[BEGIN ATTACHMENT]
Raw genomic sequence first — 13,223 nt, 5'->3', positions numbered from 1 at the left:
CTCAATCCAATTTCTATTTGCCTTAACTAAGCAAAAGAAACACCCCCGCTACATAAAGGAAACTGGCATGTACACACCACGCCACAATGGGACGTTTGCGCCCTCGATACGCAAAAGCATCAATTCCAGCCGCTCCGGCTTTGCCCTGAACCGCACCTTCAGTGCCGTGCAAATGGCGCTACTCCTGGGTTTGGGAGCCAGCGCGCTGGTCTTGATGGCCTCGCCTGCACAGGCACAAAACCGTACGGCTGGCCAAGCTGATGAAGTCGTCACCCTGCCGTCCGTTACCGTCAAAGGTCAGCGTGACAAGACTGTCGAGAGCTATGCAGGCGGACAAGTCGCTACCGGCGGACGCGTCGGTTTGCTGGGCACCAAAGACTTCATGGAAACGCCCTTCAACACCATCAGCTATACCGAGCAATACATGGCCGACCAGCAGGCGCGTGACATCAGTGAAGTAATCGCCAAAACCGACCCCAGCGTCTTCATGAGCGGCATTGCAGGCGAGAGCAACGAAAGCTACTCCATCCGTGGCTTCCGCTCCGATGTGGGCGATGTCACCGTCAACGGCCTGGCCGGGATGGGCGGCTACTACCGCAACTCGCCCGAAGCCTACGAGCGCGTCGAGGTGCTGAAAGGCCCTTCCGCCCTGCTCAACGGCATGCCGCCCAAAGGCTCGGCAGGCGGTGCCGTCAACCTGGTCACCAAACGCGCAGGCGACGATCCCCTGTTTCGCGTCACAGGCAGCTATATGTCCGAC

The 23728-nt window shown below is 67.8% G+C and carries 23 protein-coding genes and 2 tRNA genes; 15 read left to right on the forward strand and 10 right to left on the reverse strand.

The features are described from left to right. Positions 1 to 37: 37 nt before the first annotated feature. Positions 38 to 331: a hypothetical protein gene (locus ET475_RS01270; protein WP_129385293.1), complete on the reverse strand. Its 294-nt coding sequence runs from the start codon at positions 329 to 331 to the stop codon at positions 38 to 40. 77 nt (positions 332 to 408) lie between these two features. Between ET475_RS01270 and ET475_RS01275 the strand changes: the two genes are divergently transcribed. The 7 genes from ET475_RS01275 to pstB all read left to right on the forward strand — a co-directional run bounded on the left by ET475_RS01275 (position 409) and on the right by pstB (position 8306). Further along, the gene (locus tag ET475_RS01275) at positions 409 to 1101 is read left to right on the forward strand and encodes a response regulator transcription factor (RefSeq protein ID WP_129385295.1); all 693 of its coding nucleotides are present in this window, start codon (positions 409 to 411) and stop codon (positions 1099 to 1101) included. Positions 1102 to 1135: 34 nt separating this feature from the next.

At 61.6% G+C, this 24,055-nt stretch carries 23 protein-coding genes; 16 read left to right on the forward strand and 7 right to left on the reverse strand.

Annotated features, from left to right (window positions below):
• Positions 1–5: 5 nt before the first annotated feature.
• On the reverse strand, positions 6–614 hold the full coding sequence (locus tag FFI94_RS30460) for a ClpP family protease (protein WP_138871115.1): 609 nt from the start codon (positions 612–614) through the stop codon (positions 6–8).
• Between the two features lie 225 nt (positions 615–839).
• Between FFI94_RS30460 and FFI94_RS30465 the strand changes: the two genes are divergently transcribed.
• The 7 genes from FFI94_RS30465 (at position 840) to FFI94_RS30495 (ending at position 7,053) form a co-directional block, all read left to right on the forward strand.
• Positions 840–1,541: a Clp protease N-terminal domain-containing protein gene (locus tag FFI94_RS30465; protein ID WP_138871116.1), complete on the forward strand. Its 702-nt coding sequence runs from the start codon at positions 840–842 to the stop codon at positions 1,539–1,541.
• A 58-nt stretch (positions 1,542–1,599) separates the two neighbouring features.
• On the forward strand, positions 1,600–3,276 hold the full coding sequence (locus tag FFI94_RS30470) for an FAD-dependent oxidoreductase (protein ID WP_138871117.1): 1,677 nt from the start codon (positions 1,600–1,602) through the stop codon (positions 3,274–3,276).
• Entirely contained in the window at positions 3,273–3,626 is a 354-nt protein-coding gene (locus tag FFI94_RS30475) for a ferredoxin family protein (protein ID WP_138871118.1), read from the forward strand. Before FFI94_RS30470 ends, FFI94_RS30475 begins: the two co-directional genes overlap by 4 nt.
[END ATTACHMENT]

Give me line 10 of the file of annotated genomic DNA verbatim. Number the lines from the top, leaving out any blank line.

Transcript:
• Between FFI94_RS30460 and FFI94_RS30465 the strand changes: the two genes are divergently transcribed.